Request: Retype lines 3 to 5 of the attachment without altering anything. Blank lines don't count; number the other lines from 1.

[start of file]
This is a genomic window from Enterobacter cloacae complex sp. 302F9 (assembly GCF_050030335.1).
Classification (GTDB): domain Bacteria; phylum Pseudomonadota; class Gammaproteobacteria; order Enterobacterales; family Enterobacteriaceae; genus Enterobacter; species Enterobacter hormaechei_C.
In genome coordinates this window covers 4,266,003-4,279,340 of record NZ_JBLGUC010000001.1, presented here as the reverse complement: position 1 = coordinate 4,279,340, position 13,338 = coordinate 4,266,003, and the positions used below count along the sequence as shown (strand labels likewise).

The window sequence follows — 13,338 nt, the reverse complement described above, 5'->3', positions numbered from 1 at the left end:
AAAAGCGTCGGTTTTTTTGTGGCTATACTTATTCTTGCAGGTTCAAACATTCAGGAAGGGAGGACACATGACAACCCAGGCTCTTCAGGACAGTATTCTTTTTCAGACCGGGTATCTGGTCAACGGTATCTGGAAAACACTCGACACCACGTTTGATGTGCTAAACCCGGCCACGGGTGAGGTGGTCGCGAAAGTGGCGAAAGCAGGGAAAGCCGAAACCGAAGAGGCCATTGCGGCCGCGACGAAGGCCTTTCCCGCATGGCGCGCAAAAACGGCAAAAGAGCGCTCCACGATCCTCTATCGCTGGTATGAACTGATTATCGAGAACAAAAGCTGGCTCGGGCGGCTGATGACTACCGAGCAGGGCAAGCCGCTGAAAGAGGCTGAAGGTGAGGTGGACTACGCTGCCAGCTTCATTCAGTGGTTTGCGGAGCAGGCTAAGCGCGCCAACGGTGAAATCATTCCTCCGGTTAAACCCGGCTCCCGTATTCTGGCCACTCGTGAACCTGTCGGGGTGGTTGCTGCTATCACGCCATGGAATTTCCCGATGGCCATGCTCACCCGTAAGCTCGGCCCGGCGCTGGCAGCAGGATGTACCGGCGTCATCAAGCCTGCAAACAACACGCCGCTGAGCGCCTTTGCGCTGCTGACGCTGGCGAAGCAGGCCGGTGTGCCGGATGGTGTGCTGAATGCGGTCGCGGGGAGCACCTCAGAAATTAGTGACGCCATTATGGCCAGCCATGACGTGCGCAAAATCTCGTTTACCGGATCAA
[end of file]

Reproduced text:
In genome coordinates this window covers 4,266,003-4,279,340 of record NZ_JBLGUC010000001.1, presented here as the reverse complement: position 1 = coordinate 4,279,340, position 13,338 = coordinate 4,266,003, and the positions used below count along the sequence as shown (strand labels likewise).

The window sequence follows — 13,338 nt, the reverse complement described above, 5'->3', positions numbered from 1 at the left end:
AAAAGCGTCGGTTTTTTTGTGGCTATACTTATTCTTGCAGGTTCAAACATTCAGGAAGGGAGGACACATGACAACCCAGGCTCTTCAGGACAGTATTCTTTTTCAGACCGGGTATCTGGTCAACGGTATCTGGAAAACACTCGACACCACGTTTGATGTGCTAAACCCGGCCACGGGTGAGGTGGTCGCGAAAGTGGCGAAAGCAGGGAAAGCCGAAACCGAAGAGGCCATTGCGGCCGCGACGAAGGCCTTTCCCGCATGGCGCGCAAAAACGGCAAAAGAGCGCTCCACGATCCTCTATCGCTGGTATGAACTGATTATCGAGAACAAAAGCTGGCTCGGGCGGCTGATGACTACCGAGCAGGGCAAGCCGCTGAAAGAGGCTGAAGGTGAGGTGGACTACGCTGCCAGCTTCATTCAGTGGTTTGCGGAGCAGGCTAAGCGCGCCAACGGTGAAATCATTCCTCCGGTTAAACCCGGCTCCCGTATTCTGGCCACTCGTGAACCTGTCGGGGTGGTTGCTGCTATCACGCCATGGAATTTCCCGATGGCCATGCTCACCCGTAAGCTCGGCCCGGCGCTGGCAGCAGGATGTACCGGCGTCATCAAGCCTGCAAACAACACGCCGCTGAGCGCCTTTGCGCTGCTGACGCTGGCGAAGCAGGCCGGTGTGCCGGATGGTGTGCTGAATGCGGTCGCGGGGAGCACCTCAGAAATTAGTGACGCCATTATGGCCAGCCATGACGTGCGCAAAATCTCGTTTACCGGATCAA